Species

Myosotis capitata

Etymology

Myosotis: mouse-eared
capitata: From the Latin capitus 'head', with a knob-like head or tip
capitata: Having a head, referring to growth habit

Current Conservation Status

2012 - At Risk - Naturally Uncommon

Conservation status of New Zealand indigenous vascular plants, 2012
The conservation status of all known New Zealand vascular plant taxa at the rank of species and below were reassessed in 2012 using the New Zealand Threat Classification System (NZTCS). This report includes a statistical summary and brief notes on changes since 2009 and replaces all previous NZTCS lists for vascular plants. Authors: Peter J. de Lange, Jeremy R. Rolfe, Paul D. Champion, Shannel P. Courtney, Peter B. Heenan, John W. Barkla, Ewen K. Cameron, David A. Norton and Rodney A. Hitchmough. File size: 792KB

Previous Conservation Status

2009 - At Risk - Naturally Uncommon
2004 - Range Restricted

Qualifiers

2012 - RR
2009 - DP

Authority

Myosotis capitata Hook.f.

Family

Boraginaceae

Flora Category

Vascular - Native

Structural Class

Dicotyledonous Herbs other than Composites

Habitat

Found from sea level to 600 m a.s.l. in rocky places such as cliff faces, boulderfield and rock strewn ground, growing on thin peat soils and rock saprolite.

Features

Perennial rosette-forming herb. Rosette usually single, sometimes several and so appearing tufted; rosette lamina linear-oblong to spathulate, 30-120 × 10-25 mm, apex rounded, ± mucronate, petiole very wide and ill-defined; lamina densely clad in long, silky hairs, spreading, upper surface hairs numerous, hairs of leaf undersides shorter and sparser, tending toward glabrescent or glabrate. Lateral branches erect, few to many, occasionally branched, 50-300 mm long, internodes < leaves. Stem-leaves many, ± recurved, upper ones sessile and oblong, up to 40 mm long, tip rounded and mucronate; hairs long, fine, spreading, crowded, especially on upper surface. Cymes ebracteate, except for an occasional leaf near base, 8-flowered, short and usually branched; internodes between fruits usually much < calyx except towards base; pedicels very short. Calyx 3-5 mm long, lobes > 1/2 length, rather broad, obtuse, nerve rather strong, hairs numerous, not hooked, silky, mostly long. Corolla deep blue, 4-8 mm diameter, tube 3-5 mm, cylindric, lobes broadly rounded (e.g. 2.0 × 2.5 mm.) and flat; filaments very short, anthers up to 1 mm long, acute, tips reaching to or just beyond scales; style > calyx in fruit, stigma capitate. Nutlets 1.2-2.5 × 1.2-1.5 mm, black, acute, keeled on inner face.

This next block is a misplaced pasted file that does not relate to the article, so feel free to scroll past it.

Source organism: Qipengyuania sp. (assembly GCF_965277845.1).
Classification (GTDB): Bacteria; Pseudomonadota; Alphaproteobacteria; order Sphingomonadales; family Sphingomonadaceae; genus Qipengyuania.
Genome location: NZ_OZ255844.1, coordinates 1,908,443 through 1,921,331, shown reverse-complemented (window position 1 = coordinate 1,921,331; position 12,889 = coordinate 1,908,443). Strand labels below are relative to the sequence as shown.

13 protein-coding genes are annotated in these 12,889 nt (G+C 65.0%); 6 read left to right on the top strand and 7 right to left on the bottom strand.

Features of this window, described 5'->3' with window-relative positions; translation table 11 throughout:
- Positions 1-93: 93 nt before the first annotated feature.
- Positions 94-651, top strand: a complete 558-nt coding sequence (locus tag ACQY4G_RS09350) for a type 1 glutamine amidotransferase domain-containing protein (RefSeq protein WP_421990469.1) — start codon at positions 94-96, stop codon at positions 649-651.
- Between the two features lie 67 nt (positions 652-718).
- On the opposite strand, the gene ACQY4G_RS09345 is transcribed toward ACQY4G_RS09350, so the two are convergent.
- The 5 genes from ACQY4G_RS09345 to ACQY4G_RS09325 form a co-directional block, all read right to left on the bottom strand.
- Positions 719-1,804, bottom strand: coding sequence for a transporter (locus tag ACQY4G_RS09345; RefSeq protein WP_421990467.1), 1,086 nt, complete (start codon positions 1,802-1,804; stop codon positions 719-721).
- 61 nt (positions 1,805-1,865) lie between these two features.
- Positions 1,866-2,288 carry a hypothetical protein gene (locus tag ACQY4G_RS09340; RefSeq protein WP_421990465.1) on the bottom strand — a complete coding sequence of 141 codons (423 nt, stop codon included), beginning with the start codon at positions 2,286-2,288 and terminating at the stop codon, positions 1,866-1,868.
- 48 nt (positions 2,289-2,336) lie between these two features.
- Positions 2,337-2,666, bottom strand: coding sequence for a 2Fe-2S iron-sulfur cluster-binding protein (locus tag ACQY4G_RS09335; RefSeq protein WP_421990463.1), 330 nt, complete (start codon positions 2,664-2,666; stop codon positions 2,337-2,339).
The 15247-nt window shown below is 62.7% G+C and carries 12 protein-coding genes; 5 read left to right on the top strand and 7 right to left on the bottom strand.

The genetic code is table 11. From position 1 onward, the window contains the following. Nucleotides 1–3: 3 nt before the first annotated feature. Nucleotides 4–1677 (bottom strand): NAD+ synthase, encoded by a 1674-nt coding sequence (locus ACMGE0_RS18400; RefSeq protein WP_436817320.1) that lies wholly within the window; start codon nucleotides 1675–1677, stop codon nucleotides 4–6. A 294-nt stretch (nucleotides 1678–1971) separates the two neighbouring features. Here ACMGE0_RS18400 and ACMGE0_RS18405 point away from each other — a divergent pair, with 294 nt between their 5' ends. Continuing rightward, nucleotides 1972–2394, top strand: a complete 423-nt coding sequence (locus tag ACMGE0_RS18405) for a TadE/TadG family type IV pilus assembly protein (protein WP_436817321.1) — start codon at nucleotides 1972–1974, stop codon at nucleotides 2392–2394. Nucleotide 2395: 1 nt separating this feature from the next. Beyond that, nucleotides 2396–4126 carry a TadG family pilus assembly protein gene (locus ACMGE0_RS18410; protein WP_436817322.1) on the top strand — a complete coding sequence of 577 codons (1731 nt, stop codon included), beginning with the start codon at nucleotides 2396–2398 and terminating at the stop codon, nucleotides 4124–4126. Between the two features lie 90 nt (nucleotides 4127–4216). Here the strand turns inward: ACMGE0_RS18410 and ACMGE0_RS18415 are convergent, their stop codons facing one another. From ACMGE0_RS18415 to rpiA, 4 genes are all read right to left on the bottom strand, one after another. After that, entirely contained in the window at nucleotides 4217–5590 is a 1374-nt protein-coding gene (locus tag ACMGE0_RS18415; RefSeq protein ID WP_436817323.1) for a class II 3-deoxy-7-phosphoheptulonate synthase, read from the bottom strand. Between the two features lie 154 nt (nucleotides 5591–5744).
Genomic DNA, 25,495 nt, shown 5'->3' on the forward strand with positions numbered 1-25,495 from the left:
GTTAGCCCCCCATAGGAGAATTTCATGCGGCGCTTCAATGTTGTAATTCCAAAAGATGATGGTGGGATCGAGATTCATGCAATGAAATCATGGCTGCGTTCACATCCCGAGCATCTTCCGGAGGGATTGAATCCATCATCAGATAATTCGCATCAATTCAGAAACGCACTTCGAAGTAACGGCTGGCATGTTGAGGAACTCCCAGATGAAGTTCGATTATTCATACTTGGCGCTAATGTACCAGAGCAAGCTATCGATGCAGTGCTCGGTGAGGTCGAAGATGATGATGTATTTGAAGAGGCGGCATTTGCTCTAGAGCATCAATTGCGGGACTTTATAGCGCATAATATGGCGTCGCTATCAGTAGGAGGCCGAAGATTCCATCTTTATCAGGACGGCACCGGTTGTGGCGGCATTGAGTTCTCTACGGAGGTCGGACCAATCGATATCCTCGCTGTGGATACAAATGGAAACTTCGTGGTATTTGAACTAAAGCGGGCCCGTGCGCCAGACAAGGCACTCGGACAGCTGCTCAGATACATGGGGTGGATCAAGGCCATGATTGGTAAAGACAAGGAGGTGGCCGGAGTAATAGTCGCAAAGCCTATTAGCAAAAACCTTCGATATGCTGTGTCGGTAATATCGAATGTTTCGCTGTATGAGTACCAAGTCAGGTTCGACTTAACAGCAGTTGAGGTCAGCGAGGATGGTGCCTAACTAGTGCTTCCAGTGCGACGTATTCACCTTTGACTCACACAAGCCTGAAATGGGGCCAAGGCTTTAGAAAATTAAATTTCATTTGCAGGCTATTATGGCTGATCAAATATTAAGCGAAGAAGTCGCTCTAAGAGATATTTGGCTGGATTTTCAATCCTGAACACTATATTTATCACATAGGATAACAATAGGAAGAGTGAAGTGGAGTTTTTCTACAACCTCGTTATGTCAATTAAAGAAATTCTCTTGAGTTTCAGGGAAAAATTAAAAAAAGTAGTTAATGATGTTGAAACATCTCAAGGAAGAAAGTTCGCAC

Similar Taxa

The uniformly dark blue pigmented flowers, bright green leaves and restriction to the Auckland and Campbell Island groups immediately distinguish this species from all other indigenous Myosotis spp. It could however be confused with the exotic M. sylvatica - which is commonly naturalised in New Zealand and not yet known from the Auckland and Campbell Islands. Myosotis sylvatica is much bigger than M. capitata, grows in a wider range of usually disturbed weedy habitats and the corolla-lobes of the flowers have a white base to them.

Flowering

November to February

Flower Colours

Blue

Fruiting

December to February

Propagation Technique

Difficult. Should not be removed from the wild. Can be grown from fresh seed but dislikes humidity and excessive heat. In cultivation even apparently healthy plants are often prone to sudden collapse.

Threats

Not threatened. Listed because it is a narrow range endemic of the Auckland and Campbell Islands. Some past reports suggest it is becoming less common on Campbell Island but these observations are countered by other reports suggesting that while sparsely distributed it is still common there. It is for this reason this species has been qualified Data Poor (DP).

Chromosome No.

2n = 46

Endemic Taxon

Yes

Endemic Genus

No

Endemic Family

No

 


Attribution

Fact Sheet prepared for NZPCN by P.J. de Lange 1 February 2008. Description based on Allan (1961)

References and further reading

Allan, H.H. 1961: Flora of New Zealand. Vol. I. Goverment Printer, Wellington.

This page last updated on 16 Apr 2014